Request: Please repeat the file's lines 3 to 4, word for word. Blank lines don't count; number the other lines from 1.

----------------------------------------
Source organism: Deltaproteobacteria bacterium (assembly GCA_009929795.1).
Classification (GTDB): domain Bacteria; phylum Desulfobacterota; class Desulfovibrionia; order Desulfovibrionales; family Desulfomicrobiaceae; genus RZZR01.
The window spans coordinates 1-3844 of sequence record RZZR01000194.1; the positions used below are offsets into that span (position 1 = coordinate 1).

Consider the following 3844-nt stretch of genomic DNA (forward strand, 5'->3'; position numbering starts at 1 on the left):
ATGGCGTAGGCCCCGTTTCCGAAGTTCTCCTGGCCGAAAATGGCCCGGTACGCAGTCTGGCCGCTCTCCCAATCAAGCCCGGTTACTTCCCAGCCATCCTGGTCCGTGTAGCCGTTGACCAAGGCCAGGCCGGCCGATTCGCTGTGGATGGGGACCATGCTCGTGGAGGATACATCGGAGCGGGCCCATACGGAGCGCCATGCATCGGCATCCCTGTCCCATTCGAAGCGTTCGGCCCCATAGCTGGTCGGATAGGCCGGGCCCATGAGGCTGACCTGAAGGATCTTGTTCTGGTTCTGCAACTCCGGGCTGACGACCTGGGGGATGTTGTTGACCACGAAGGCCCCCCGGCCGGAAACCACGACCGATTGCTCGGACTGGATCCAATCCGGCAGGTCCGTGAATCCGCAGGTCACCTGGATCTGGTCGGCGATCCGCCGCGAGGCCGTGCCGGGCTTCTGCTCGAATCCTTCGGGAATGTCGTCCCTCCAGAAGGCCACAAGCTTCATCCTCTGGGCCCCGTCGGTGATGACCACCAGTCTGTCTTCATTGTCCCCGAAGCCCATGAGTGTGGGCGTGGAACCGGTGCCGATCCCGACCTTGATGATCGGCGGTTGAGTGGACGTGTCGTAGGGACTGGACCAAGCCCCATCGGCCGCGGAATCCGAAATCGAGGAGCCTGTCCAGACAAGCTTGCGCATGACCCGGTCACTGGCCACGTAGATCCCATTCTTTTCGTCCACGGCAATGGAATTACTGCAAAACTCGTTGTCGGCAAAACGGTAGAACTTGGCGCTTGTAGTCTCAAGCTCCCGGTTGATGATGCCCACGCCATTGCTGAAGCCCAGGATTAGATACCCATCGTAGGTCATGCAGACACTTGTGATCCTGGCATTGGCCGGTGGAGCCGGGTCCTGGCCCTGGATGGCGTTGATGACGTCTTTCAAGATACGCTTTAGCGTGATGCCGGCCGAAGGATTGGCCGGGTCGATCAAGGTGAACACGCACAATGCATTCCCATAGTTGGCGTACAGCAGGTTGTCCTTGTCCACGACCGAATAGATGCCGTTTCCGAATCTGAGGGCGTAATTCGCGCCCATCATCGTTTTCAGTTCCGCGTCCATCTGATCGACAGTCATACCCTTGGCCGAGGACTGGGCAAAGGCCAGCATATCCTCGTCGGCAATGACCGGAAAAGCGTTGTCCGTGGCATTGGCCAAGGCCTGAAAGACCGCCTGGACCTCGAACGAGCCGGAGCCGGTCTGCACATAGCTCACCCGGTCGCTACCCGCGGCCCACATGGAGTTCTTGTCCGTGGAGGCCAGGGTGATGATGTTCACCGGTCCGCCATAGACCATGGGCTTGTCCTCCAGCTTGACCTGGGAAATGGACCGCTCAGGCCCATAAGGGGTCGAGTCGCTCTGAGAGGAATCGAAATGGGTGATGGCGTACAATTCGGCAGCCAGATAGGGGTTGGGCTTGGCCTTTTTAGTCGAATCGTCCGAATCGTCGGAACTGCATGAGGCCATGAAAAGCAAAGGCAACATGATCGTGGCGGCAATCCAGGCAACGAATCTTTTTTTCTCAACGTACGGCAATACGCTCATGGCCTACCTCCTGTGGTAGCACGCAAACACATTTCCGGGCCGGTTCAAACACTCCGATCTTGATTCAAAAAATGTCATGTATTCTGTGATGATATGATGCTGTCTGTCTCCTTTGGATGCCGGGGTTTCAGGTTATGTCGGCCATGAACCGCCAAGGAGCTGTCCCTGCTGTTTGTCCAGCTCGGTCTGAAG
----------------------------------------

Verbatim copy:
The window spans coordinates 1-3844 of sequence record RZZR01000194.1; the positions used below are offsets into that span (position 1 = coordinate 1).

Consider the following 3844-nt stretch of genomic DNA (forward strand, 5'->3'; position numbering starts at 1 on the left):